Tackling the impact of child poverty

Charlotte Ramsden, ADCS Vice President, 2020/21

Charlotte Ramsden

The harsh reality of child and family poverty has always had a devastating impact on the wellbeing and life chances of many children in this country. The recent pandemic has turned what was already a crisis into a tsunami of need. In the words of the 2020 ADCS discussion paper, Building a country that works for all children post Covid-19, the pandemic “exposed and heightened the impact of the stark disparities between disadvantaged children and their more affluent peers.” Those who were already financially challenged and persistently disadvantaged have become more so, while many new families have been tipped into poverty for the first time due to job losses or reduced income. Food insecurity, unemployment, low wages, poor housing, no money for essentials such as shoes, coats and furniture, and insufficient money for essential bills. These challenges were already the norm for over four million children before the pandemic hit and these numbers have increased. We only need to look at the sharp upturn in free school meal applications to see the impact, and with a very uncertain economic future ahead of us, it’s clear that the full effect of the pandemic is yet to be realised. Inequality has deepened, with differential impact in our diverse communities and areas where poverty was already rife. Those where poverty was already the norm have lives that are now even harder, and those who are facing challenges for the first time are going through the shock of the disruption this is having on their lives.

Local councils are playing a central part in an urgent response to child poverty, delivering crisis support and working with partner organisations, the voluntary sector and communities to offer food banks, food clubs, welfare rights and debt advice, mechanisms for crisis short term financial help, and housing support. Children’s services are using their early help systems to reach out to families and offer support and a sense of hope, helping floundering relationships, offering virtual and face to face activities, offering advice and encouraging community resilience. They are also tackling the impact of family distress and isolation; where online predators are taking advantage of children spending more time online, where domestic abuse has increased, mental health deteriorated, family functioning has broken down and children need safeguarding. Our schools are brilliant partners and since the full return of students in September, they have focused on the restoration of education and learning while continuing to act as a universal front door from which early distress can be identified and children’s needs met. Our team around the school approaches are offering support to whole families as well as providing children with the space to learn and reconnect with each other.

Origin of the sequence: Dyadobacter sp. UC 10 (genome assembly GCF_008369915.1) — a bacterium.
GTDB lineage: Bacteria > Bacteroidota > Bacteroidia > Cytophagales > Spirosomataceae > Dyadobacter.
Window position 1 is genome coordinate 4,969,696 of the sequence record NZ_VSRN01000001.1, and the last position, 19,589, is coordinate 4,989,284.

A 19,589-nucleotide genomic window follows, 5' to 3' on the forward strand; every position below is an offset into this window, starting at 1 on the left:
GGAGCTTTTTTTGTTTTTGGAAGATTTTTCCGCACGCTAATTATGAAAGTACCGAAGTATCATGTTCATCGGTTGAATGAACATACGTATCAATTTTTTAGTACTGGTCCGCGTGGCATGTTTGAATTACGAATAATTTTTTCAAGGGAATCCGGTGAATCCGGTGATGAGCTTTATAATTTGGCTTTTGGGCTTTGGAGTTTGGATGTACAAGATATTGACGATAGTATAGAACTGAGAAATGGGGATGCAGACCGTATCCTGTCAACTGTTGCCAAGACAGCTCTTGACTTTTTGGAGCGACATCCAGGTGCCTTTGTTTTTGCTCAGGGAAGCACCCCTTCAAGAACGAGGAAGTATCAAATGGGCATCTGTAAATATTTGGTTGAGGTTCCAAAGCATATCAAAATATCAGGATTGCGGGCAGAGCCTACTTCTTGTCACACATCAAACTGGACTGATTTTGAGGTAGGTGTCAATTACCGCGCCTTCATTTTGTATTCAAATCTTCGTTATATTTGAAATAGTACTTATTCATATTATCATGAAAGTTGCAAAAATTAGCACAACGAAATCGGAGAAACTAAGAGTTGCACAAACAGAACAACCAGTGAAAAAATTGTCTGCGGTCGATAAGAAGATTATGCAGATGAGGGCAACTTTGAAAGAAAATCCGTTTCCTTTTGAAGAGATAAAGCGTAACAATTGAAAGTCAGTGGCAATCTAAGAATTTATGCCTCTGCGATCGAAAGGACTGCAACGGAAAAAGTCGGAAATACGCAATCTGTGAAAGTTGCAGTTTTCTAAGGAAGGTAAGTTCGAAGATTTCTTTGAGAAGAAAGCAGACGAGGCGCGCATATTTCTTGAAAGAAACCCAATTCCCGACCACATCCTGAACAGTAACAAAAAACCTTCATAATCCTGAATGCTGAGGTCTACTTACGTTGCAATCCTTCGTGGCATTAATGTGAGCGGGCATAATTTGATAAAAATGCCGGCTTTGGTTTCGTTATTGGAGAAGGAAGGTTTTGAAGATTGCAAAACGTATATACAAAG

The challenge for local councils and for children’s services is the deluge of need which outstrips available resources. In addition to rebuilding the economy, providing jobs and increasing welfare funding, there remains an urgent need to invest in the recovery of families. A long term sustainable financial settlement for local government, for children’s services and for schools remains urgently needed to expand the prevention and early help support systems that we know make a difference. These services address short term need but also offer future opportunity from early years to adulthood, making real progress on the levelling up agenda to which the government has committed. Our children only have one childhood and their needs can’t wait.